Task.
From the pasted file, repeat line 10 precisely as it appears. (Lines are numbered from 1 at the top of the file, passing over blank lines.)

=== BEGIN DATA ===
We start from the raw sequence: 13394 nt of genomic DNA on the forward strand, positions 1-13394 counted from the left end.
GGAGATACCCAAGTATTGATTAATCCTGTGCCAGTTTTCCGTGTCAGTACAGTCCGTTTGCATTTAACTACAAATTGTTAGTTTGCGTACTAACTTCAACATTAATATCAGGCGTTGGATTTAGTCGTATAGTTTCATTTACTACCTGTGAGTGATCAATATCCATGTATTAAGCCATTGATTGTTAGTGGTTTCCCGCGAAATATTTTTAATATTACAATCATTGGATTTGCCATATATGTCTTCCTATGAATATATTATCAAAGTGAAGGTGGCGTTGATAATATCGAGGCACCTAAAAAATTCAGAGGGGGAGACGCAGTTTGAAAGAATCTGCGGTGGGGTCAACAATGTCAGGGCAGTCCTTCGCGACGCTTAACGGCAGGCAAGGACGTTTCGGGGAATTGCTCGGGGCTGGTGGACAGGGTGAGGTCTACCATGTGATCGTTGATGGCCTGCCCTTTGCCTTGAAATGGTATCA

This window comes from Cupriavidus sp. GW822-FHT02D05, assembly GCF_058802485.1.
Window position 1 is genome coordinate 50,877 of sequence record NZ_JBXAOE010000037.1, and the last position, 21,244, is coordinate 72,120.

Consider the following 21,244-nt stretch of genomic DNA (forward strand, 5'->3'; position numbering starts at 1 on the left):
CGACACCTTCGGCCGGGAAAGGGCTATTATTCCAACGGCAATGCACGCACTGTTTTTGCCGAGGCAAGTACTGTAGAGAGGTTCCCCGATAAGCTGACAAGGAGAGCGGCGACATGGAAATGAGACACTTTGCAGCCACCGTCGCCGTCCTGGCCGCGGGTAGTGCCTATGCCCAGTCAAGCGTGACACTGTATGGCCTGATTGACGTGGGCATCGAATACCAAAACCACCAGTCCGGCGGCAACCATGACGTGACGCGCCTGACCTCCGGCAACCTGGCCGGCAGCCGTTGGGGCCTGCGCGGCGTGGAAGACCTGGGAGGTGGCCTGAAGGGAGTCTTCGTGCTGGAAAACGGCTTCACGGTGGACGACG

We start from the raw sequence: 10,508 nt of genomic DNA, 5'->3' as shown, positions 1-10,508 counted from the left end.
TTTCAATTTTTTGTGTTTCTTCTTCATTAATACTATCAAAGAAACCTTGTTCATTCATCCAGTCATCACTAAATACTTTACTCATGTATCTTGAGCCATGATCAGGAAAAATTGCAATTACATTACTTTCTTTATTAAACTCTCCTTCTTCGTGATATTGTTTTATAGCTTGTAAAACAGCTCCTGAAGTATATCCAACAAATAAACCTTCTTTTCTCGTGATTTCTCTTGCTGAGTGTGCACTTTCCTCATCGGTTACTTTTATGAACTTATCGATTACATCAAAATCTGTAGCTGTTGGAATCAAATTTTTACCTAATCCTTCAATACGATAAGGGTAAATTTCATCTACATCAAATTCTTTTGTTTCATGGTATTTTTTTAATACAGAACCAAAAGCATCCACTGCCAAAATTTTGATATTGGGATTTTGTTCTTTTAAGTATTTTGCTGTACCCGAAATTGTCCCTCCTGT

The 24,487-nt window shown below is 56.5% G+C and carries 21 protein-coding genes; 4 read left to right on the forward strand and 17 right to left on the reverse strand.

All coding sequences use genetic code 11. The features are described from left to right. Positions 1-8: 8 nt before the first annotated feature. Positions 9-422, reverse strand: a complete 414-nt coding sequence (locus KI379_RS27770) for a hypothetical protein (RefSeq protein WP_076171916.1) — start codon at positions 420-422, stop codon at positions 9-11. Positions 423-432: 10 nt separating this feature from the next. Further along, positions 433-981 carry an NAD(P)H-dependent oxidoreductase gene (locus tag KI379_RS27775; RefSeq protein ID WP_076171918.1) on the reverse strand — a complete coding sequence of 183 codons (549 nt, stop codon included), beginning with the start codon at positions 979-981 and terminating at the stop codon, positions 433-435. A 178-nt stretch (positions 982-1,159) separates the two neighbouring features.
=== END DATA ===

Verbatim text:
All coding sequences use genetic code 11. The features are described from left to right. Positions 1-8: 8 nt before the first annotated feature. Positions 9-422, reverse strand: a complete 414-nt coding sequence (locus KI379_RS27770) for a hypothetical protein (RefSeq protein WP_076171916.1) — start codon at positions 420-422, stop codon at positions 9-11. Positions 423-432: 10 nt separating this feature from the next. Further along, positions 433-981 carry an NAD(P)H-dependent oxidoreductase gene (locus tag KI379_RS27775; RefSeq protein ID WP_076171918.1) on the reverse strand — a complete coding sequence of 183 codons (549 nt, stop codon included), beginning with the start codon at positions 979-981 and terminating at the stop codon, positions 433-435. A 178-nt stretch (positions 982-1,159) separates the two neighbouring features.